Added sugars

by Nick Rose, M.S., PCC Nutrition Educator

This article was originally published in August 2011


Is there a recommended amount of sugar not to exceed daily? Does it matter what type of sugar I eat?

There are two types of “sugars” in our food: natural sugars found in fruits, some vegetables (like beets) and milk, and added sugars, including table sugar (sucrose), corn syrup, honey and maple syrup. Americans consume an average of 16 percent of their total daily calories in the form of added sugars. Almost half of added sugar intake comes from sugar-sweetened beverages.

A sensible recommendation for added sugar intake is five percent of total calories, the upper intake level recommended by the American Heart Association (AHA). The AHA recommends no more than 100 kcal per day for a 2,000 kcal diet. A 12-ounce can of soda contains 136 kcal from added sugars!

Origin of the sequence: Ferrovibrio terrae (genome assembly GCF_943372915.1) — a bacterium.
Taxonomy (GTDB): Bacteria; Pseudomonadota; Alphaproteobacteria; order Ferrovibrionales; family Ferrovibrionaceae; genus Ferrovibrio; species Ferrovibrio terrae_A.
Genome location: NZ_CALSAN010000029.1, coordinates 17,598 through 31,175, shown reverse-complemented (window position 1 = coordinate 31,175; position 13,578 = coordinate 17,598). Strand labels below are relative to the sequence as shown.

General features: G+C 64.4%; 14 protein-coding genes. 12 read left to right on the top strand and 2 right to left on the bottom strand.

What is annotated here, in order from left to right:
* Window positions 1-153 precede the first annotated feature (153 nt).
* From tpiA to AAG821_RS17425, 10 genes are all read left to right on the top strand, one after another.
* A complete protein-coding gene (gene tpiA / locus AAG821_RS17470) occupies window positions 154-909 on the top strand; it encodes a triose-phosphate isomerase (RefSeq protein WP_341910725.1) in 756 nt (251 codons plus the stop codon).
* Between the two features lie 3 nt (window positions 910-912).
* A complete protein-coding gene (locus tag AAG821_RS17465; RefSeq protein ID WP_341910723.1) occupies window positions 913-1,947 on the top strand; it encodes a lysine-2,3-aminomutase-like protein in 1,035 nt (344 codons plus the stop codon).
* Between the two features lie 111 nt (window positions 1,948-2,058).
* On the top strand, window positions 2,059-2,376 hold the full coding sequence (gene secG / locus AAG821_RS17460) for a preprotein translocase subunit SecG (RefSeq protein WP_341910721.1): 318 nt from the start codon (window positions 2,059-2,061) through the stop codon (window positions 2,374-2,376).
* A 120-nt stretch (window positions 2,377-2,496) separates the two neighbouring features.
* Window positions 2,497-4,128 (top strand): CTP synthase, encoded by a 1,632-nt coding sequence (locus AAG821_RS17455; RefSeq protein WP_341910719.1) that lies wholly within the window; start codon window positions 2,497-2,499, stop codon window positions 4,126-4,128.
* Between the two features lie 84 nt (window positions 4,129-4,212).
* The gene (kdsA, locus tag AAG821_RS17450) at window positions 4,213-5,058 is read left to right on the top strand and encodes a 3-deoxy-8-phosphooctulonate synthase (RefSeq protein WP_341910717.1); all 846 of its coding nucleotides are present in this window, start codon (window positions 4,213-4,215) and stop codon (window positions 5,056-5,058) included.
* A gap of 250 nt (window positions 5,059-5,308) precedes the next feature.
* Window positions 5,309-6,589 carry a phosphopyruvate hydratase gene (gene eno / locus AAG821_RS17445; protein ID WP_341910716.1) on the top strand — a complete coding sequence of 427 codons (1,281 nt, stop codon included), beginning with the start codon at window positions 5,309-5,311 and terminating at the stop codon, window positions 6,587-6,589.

Spoonful for spoonful, honey contains 18 percent less sugar than common table sugar without tasting any less sweet. This is because the “sugars” in honey are fructose and glucose, which produce a higher sensation of sweetness than sucrose. The nutritional benefits get even sweeter when you consider honey contains a long list of nutrients, while table sugar is just empty calories. Honey’s amber color comes from flavonoids, the same class of antioxidants found in berries, citrus fruits, tea, wine and dark chocolate.

The specific nutrients found in honey depend on the floral origin (blueberry, clover, fireweed, manuka, wild flower). Darker varieties of honey (such as buckwheat) generally offer higher levels of flavonoids. Raw honey offers immune-boosting benefits.

Swapping honey for common table sugar at the coffee bar or on top of your breakfast cereal will increase your daily antioxidant intake, reduce your added sugar intake, and still taste just as sweet.

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